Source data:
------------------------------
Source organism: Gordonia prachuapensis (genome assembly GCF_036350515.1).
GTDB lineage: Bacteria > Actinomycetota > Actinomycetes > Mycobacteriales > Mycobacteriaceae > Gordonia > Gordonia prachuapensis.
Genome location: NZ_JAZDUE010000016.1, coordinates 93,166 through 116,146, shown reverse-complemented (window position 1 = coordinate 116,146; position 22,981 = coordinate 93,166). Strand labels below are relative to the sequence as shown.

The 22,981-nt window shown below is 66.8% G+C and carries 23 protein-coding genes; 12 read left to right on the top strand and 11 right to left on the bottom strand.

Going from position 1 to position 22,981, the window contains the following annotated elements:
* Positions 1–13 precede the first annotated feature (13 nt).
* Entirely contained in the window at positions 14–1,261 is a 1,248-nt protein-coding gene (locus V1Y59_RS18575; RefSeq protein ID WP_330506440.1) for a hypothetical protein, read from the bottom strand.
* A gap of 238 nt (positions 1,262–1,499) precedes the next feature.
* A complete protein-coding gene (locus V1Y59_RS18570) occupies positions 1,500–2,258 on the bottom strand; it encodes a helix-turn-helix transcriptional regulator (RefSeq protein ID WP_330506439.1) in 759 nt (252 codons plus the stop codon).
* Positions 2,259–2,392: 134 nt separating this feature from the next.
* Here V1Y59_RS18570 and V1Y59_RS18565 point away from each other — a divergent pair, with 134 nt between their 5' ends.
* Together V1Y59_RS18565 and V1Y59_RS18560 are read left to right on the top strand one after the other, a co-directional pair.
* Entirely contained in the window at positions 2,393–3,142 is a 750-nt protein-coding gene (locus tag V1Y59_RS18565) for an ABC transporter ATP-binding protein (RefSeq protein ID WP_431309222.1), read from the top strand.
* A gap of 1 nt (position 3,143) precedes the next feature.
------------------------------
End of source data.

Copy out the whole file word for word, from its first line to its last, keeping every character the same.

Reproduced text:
Source organism: Gordonia prachuapensis (genome assembly GCF_036350515.1).
GTDB lineage: Bacteria > Actinomycetota > Actinomycetes > Mycobacteriales > Mycobacteriaceae > Gordonia > Gordonia prachuapensis.
Genome location: NZ_JAZDUE010000016.1, coordinates 93,166 through 116,146, shown reverse-complemented (window position 1 = coordinate 116,146; position 22,981 = coordinate 93,166). Strand labels below are relative to the sequence as shown.

The 22,981-nt window shown below is 66.8% G+C and carries 23 protein-coding genes; 12 read left to right on the top strand and 11 right to left on the bottom strand.

Going from position 1 to position 22,981, the window contains the following annotated elements:
* Positions 1–13 precede the first annotated feature (13 nt).
* Entirely contained in the window at positions 14–1,261 is a 1,248-nt protein-coding gene (locus V1Y59_RS18575; RefSeq protein ID WP_330506440.1) for a hypothetical protein, read from the bottom strand.
* A gap of 238 nt (positions 1,262–1,499) precedes the next feature.
* A complete protein-coding gene (locus V1Y59_RS18570) occupies positions 1,500–2,258 on the bottom strand; it encodes a helix-turn-helix transcriptional regulator (RefSeq protein ID WP_330506439.1) in 759 nt (252 codons plus the stop codon).
* Positions 2,259–2,392: 134 nt separating this feature from the next.
* Here V1Y59_RS18570 and V1Y59_RS18565 point away from each other — a divergent pair, with 134 nt between their 5' ends.
* Together V1Y59_RS18565 and V1Y59_RS18560 are read left to right on the top strand one after the other, a co-directional pair.
* Entirely contained in the window at positions 2,393–3,142 is a 750-nt protein-coding gene (locus tag V1Y59_RS18565) for an ABC transporter ATP-binding protein (RefSeq protein ID WP_431309222.1), read from the top strand.
* A gap of 1 nt (position 3,143) precedes the next feature.